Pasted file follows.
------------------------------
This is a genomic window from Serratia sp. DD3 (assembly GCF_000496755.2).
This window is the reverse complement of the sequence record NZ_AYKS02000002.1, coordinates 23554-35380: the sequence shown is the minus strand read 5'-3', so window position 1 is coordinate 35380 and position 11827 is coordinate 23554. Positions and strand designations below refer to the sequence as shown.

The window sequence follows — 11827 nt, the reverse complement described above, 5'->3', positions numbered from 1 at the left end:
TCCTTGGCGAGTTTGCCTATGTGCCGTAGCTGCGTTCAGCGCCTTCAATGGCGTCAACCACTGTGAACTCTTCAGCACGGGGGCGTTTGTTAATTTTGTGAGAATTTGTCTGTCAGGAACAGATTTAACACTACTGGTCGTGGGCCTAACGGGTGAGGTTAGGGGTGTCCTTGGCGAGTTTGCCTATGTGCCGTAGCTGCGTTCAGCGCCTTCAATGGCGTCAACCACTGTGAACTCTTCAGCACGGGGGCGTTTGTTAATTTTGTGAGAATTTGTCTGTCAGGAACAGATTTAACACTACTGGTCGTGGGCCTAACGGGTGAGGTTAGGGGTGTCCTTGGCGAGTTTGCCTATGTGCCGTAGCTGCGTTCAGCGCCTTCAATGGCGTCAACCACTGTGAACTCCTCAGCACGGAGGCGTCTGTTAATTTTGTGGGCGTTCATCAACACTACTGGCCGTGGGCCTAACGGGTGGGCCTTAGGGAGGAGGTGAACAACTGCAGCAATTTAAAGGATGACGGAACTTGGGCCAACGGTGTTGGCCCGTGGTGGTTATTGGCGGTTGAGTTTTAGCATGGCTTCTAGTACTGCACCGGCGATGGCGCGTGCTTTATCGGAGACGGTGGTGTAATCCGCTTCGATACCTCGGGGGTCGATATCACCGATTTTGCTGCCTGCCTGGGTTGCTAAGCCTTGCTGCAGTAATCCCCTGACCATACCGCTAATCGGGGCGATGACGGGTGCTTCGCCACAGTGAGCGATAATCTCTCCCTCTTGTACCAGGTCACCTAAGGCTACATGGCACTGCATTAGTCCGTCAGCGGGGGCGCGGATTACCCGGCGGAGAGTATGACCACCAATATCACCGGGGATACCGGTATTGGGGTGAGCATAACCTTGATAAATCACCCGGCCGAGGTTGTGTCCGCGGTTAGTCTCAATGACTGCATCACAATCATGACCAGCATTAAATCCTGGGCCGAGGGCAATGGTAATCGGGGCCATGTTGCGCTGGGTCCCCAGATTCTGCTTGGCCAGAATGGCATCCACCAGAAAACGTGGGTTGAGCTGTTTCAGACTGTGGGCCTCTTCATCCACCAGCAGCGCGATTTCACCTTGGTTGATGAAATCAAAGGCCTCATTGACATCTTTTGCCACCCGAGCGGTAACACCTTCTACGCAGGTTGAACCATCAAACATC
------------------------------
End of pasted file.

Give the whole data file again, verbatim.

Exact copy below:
This is a genomic window from Serratia sp. DD3 (assembly GCF_000496755.2).
This window is the reverse complement of the sequence record NZ_AYKS02000002.1, coordinates 23554-35380: the sequence shown is the minus strand read 5'-3', so window position 1 is coordinate 35380 and position 11827 is coordinate 23554. Positions and strand designations below refer to the sequence as shown.

The window sequence follows — 11827 nt, the reverse complement described above, 5'->3', positions numbered from 1 at the left end:
TCCTTGGCGAGTTTGCCTATGTGCCGTAGCTGCGTTCAGCGCCTTCAATGGCGTCAACCACTGTGAACTCTTCAGCACGGGGGCGTTTGTTAATTTTGTGAGAATTTGTCTGTCAGGAACAGATTTAACACTACTGGTCGTGGGCCTAACGGGTGAGGTTAGGGGTGTCCTTGGCGAGTTTGCCTATGTGCCGTAGCTGCGTTCAGCGCCTTCAATGGCGTCAACCACTGTGAACTCTTCAGCACGGGGGCGTTTGTTAATTTTGTGAGAATTTGTCTGTCAGGAACAGATTTAACACTACTGGTCGTGGGCCTAACGGGTGAGGTTAGGGGTGTCCTTGGCGAGTTTGCCTATGTGCCGTAGCTGCGTTCAGCGCCTTCAATGGCGTCAACCACTGTGAACTCCTCAGCACGGAGGCGTCTGTTAATTTTGTGGGCGTTCATCAACACTACTGGCCGTGGGCCTAACGGGTGGGCCTTAGGGAGGAGGTGAACAACTGCAGCAATTTAAAGGATGACGGAACTTGGGCCAACGGTGTTGGCCCGTGGTGGTTATTGGCGGTTGAGTTTTAGCATGGCTTCTAGTACTGCACCGGCGATGGCGCGTGCTTTATCGGAGACGGTGGTGTAATCCGCTTCGATACCTCGGGGGTCGATATCACCGATTTTGCTGCCTGCCTGGGTTGCTAAGCCTTGCTGCAGTAATCCCCTGACCATACCGCTAATCGGGGCGATGACGGGTGCTTCGCCACAGTGAGCGATAATCTCTCCCTCTTGTACCAGGTCACCTAAGGCTACATGGCACTGCATTAGTCCGTCAGCGGGGGCGCGGATTACCCGGCGGAGAGTATGACCACCAATATCACCGGGGATACCGGTATTGGGGTGAGCATAACCTTGATAAATCACCCGGCCGAGGTTGTGTCCGCGGTTAGTCTCAATGACTGCATCACAATCATGACCAGCATTAAATCCTGGGCCGAGGGCAATGGTAATCGGGGCCATGTTGCGCTGGGTCCCCAGATTCTGCTTGGCCAGAATGGCATCCACCAGAAAACGTGGGTTGAGCTGTTTCAGACTGTGGGCCTCTTCATCCACCAGCAGCGCGATTTCACCTTGGTTGATGAAATCAAAGGCCTCATTGACATCTTTTGCCACCCGAGCGGTAACACCTTCTACGCAGGTTGAACCATCAAACATC